One would spend $1,000 on the hotel, spa, shopping etc., while the other would spend $100. In the past, we would have treated them both the same. Inherently we will now know the true value of the customer and reward them appropriately. Exactly how we execute our marketing plans will be refined and evolve as we go along.

There’s a whole range of possibilities and we have to determine what is the biggest motivator for specific customers or groups of customers. The idea is to be relevant to them so we can target very closely what motivates them.

Is this an internally developed program for Harrah’s? Did you use any outside vendors?
From a strategic marketing perspective, no, it was all done internally. We worked with Leo Burnett on the creative that really will bring this campaign to life.

I was very passionate about this program, as was Gary Loveman. We had a lot of debate and discussion internally. We did some tests in Las Vegas late last year and launched it in Tahoe in July, which was more of a technical test than anything. We’re convinced this is the right thing to do.

How does it work on the technology side? Do you need separate card swipes at each point of sale?

Yes, we capture the data at each POS terminal. They must present their Total Rewards card in addition to a credit card or cash, so it is one more step. Then the information feeds into the data warehouse. And when it’s fed into the data warehouse, we do the calculations about profitability, but still reward the one point for each dollar spent.

The biggest challenge is the amount of data coming into the system. It took a lot of time to get the data to flow accurately and to figure out how to handle it effectively.

Can you see this program someday being introduced into the leased properties at the Pier or the Forum Shops?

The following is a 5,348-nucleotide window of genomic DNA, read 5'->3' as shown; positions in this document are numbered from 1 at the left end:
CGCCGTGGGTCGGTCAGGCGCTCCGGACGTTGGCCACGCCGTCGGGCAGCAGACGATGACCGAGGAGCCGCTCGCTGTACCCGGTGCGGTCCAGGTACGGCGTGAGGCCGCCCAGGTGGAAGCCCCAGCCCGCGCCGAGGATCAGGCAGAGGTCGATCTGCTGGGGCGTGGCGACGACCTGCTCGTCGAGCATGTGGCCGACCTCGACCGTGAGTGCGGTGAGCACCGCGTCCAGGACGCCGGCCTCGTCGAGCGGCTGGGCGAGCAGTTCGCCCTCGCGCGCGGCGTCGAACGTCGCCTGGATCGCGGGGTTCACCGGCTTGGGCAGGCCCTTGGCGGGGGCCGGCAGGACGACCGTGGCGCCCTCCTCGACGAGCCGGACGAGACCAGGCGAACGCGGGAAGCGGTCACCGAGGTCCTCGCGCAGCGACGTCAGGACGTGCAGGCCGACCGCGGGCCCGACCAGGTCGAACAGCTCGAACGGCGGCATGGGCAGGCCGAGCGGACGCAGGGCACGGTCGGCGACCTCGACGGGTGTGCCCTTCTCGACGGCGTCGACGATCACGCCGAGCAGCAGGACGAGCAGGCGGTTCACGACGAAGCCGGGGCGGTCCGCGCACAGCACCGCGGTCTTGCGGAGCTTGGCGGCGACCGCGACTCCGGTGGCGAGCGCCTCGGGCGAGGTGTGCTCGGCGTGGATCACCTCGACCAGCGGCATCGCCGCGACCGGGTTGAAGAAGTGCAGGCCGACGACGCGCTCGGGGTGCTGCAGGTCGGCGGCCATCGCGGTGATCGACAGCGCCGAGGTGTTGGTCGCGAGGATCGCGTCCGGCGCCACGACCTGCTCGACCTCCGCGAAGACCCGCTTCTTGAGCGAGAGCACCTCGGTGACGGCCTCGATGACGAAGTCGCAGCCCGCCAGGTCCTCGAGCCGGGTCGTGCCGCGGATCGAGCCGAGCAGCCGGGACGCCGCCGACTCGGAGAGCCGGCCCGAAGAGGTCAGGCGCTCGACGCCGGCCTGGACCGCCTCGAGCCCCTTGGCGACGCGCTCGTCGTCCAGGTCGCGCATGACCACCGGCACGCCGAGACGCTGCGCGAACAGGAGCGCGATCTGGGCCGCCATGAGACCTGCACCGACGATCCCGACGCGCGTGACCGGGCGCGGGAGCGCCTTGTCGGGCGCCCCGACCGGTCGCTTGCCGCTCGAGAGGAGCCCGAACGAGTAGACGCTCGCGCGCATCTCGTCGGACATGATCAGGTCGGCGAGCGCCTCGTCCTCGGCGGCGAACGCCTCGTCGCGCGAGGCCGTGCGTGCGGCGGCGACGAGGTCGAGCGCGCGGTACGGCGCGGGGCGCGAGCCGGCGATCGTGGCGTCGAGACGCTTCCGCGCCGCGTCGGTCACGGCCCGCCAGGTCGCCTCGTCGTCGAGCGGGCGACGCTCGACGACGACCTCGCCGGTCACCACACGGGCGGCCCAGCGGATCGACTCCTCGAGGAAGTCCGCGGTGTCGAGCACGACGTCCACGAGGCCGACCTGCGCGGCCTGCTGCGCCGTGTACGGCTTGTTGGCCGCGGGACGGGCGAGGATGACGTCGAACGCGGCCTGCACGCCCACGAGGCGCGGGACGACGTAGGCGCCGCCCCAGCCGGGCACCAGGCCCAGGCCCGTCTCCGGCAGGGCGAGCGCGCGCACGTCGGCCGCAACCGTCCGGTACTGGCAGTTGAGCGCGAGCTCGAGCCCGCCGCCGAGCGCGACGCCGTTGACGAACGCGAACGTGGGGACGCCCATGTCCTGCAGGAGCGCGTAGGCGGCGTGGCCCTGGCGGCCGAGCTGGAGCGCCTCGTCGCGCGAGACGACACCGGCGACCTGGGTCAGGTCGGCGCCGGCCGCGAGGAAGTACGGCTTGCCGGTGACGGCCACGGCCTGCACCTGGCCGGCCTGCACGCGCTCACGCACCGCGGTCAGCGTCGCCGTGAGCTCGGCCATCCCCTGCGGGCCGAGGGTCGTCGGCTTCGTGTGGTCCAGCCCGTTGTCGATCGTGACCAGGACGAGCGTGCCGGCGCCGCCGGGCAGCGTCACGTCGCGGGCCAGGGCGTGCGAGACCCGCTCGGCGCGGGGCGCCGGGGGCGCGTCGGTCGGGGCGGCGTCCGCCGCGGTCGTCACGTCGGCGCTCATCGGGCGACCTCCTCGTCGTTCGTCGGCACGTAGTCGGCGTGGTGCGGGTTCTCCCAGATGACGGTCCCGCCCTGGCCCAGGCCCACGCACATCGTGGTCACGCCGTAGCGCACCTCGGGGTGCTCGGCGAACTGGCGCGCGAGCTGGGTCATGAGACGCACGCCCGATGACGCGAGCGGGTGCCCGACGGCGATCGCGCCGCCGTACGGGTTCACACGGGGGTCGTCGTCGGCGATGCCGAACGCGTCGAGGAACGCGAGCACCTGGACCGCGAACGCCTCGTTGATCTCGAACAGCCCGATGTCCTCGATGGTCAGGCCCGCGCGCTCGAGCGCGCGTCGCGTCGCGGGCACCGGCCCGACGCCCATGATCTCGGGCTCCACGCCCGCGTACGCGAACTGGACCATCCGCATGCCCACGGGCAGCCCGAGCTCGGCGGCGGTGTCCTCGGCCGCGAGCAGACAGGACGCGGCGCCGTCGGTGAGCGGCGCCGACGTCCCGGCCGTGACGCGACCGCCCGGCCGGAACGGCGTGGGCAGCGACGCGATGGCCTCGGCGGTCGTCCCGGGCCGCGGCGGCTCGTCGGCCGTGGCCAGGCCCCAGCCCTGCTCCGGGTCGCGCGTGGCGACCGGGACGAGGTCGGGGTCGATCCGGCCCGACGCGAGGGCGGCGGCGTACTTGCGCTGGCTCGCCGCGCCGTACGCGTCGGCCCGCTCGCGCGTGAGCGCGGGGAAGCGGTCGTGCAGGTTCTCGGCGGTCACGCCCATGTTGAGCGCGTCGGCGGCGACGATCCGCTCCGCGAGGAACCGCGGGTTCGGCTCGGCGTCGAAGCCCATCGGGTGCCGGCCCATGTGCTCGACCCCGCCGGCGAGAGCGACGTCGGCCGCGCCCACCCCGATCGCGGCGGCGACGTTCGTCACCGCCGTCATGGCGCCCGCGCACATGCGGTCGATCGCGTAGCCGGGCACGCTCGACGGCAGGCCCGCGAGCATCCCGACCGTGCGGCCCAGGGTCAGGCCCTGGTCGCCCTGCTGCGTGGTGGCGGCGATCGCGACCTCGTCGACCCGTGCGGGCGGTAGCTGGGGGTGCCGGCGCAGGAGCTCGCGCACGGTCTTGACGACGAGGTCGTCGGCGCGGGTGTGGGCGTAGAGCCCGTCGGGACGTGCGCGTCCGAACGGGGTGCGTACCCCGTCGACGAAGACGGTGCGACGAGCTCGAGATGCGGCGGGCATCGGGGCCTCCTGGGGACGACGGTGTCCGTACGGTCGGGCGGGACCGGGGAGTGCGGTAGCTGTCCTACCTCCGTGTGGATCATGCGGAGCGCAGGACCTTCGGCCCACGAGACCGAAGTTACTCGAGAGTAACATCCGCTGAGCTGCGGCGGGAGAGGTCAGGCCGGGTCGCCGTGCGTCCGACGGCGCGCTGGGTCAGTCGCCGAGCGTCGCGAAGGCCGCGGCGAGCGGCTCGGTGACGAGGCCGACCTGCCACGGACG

With Total Rewards, we’re capturing so much data, we have to be respectful of the customer’s information, so I’m not sure if that would work.

We’re cognizant that there may be some confusion at the Forum Shops, for instance, so we’ve developed some signage that we can put in front of company-owned shops saying ?Earn and Redeem Here.?

Several years ago at the Pier, we offered up the Total Rewards Gift Card through Discover, which allows members to redeem points at Pier shops. That amounts to several hundred thousand dollars a month. Guests who redeem these gift cards can go to any of the shops or restaurants and get quick rewards. We’re doing this now at the Forum Shops, as well. There’s a lot of value for the customer and for the entities in these shopping areas.

Down the road, we’ll definitely tackle ways to earn points at these stores, but we want to get this up and running before we do that. It will be a much more complex process, but not insurmountable.

Are you going to rate people who don’t gamble at all?

Yes, that’s part of the incentive for this program. It comes down to execution at each property, but hopefully when you check in, we encourage membership in Total Rewards. Even if you don’t gamble, this program is relevant for that person too. When we start with the big promotions to support this new program, it will become even more obvious why you have to become a member.

We saw a demonstration from Microsoft at last year’s G2E, which focused on a very extensive and complicated relationship program. Is this part of that plan?
We launched Microsoft Surface at the I-Bar at the Rio recently, which is part of this relationship-building program. At this time, these two things are totally separate, but there could certainly be some linkage in the future. There could be a system where you could put your card on the table and it magically gets swiped when you order a drink. There are ways to integrate this, for sure. We want to test as many things as possible so that eventually we can offer the customer a complete, seamless and easy-to-understand package.

Is this advanced technology?the kinds of things that younger people are very comfortable with, texting, sharing videos, etc.?the element you think will shape Total Rewards in years to come?
We envision people being able to interact through Total Rewards whether they are at our 300-plus acres in Las Vegas or a smaller riverboat property in the Midwest. There are many more compelling and innovative ways we can utilize Total Rewards than simply sliding it into a slot machine or swiping in at one of our retail outlets. We can make it more mobile and part of the experience. I think this will happen. When it happens and how it happens is still to be determined.